Elul 20


Oh, the images associated with judging, and especially at this time of year! I can picture them vividly some days. I’ll share what I see with you and you can tell me if it rings true – if it looks right.

You walk into a room – you can’t see the wall, you can’t see floor or ceiling very clearly, but maybe it’s a bit like an assembly hall or a court room. There are definitely shadowy figures at the sides – whether they are audience or record keepers, monitors or guards you do not know. They are not shadowy because of darkness, they are shadowy because you cannot seem to focus precisely on their shapes. Their shapes do not stay in your mind, as if your mind doesn’t have quite enough capacity to hold them. The more you try to examine them, the harder they are to make out. Pictures and ideas that you understand appear in your head. They look like angels with wings standing stern with arms crossed, They look like random people, sitting around observing the proceedings. They look like newspaper reporters, or dragons, secretaries or storks. The images flicker and you realize each of them has as much accuracy as the other. Your mind settles on an image that works for you, stays there for a while, and then moves to another. The room is quite bright – the light so piercing that it should hurt your head, but strangely soft, too – so instead of causing pain, it calms and strengthens. Most of the room is like the recording figures, hard to perceive clearly because there’s more going on than one can see. The only clear part of the room is the line of people in which you stand.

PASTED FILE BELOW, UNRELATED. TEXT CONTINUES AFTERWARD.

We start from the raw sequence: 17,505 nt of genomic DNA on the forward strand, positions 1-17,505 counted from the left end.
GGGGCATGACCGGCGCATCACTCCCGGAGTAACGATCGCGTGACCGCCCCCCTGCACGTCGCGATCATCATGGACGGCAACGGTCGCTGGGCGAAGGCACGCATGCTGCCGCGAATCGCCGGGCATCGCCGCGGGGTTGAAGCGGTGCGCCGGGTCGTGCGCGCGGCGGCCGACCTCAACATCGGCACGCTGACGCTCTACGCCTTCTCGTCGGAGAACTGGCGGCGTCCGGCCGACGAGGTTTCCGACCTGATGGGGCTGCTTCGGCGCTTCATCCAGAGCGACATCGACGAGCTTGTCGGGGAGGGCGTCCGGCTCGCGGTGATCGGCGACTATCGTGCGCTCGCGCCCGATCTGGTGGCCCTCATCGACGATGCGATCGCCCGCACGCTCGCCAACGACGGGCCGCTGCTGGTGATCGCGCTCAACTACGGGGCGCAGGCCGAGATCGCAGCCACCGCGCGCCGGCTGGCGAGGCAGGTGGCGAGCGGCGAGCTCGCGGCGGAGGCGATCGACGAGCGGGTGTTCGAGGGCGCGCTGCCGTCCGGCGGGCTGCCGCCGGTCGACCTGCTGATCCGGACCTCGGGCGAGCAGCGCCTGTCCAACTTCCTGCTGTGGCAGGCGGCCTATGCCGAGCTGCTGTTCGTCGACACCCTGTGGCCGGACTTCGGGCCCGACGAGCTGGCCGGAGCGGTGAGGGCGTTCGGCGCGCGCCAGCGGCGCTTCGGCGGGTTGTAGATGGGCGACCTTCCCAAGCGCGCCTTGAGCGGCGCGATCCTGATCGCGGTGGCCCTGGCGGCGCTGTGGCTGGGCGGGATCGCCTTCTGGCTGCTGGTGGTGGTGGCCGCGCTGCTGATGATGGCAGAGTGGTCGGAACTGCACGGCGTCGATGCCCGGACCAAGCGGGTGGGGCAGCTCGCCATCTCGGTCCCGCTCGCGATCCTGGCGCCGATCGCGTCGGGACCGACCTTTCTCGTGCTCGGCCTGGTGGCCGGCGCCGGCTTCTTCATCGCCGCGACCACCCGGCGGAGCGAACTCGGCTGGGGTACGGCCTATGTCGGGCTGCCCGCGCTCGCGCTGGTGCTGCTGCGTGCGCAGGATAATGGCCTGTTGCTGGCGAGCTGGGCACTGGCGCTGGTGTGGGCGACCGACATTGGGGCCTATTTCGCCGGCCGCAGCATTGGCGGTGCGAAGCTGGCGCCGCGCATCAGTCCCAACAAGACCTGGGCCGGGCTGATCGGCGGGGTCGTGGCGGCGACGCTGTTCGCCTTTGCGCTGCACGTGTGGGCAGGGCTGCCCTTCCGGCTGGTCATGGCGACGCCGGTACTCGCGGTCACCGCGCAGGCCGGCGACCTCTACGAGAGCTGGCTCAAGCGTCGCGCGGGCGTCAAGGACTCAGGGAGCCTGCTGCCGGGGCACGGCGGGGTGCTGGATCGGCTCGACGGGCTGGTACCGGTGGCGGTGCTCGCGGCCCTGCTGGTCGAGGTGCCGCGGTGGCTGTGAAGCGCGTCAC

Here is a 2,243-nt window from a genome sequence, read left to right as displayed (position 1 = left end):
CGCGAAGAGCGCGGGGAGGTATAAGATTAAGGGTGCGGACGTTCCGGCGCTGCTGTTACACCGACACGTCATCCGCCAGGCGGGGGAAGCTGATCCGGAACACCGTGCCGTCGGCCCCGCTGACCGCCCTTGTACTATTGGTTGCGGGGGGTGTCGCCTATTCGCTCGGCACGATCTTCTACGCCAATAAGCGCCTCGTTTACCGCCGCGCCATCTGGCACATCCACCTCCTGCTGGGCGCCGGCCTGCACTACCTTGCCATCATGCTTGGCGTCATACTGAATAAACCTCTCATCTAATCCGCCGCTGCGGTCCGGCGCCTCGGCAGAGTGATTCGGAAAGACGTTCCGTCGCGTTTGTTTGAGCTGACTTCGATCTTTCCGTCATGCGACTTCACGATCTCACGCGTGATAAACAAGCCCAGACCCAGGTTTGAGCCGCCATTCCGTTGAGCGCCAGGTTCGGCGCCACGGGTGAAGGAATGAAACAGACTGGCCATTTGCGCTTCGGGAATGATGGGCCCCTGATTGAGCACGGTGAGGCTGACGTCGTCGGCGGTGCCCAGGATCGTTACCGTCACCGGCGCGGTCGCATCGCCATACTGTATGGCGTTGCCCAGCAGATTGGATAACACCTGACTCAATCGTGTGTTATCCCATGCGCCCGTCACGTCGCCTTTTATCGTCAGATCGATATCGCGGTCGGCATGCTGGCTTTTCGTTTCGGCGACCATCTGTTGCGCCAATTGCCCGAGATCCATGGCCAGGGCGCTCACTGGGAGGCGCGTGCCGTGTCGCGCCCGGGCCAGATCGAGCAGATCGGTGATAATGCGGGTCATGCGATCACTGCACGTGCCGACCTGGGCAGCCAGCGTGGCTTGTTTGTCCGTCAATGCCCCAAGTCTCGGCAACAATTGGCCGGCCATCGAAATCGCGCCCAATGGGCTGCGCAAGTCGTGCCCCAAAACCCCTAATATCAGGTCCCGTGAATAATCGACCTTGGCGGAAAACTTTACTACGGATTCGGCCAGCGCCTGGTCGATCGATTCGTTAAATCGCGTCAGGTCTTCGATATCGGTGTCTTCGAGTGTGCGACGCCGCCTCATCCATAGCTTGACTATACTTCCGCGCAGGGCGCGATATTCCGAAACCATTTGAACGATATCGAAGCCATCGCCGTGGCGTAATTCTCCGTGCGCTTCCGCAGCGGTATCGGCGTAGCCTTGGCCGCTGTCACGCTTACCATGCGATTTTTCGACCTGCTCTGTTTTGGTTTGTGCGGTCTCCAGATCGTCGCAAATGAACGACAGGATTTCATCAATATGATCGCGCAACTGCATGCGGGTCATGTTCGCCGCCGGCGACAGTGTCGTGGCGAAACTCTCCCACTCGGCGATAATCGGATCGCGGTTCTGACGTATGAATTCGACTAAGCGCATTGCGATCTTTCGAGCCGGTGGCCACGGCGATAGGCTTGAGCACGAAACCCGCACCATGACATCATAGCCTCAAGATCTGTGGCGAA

For you are in a line-up. People stand in front of you, all walking towards a grand table on which rest two books, one crisp and clear and white, and one bent and broken, torn and sad looking, dark, but not a nice black – more a dirty brown-black-green which makes you feel uneasy. A quill pen is being used to write, first in the one book, then the other. The image flickers – the pen is now a shepherd’s staff, held just above people’s paths, with two different paths ahead of the staff. The image flickers once again. The staff becomes a mirror, held before people, showing their true reflection. Another blink of your eyes. It’s a balance now, weighing good deeds and bad on the scale.

Sins are what is being weighed. All the times that a wrong choice was made, that something important was missed. As you look, you realize that although you are not the person at the front of the line, the sins are yours. It is the time that you made a promise to your kid to take care of something important and forgot to do so that’s being carefully written in that book. The scale holds the money you spent frivolously when you had bills that needed paying. Under the staff, you can see the disappointed faces of the friends you didn’t find time to contact. In the mirror, you see your face the last time you had that screaming fit of hysterics. It is overwhelming, heart-breaking, unending. Sin after sin, letter after letter, detail after detail, every mistake of the last year (and your life before, if there was anything left unresolved) – every time you missed the mark is there in stark relief. You want to look away, but you cannot. It goes on and on until you are certain you’ve been there much longer than the year it took to live through it all – until you feel you’ve been there forever. You are broken , undone, despairing.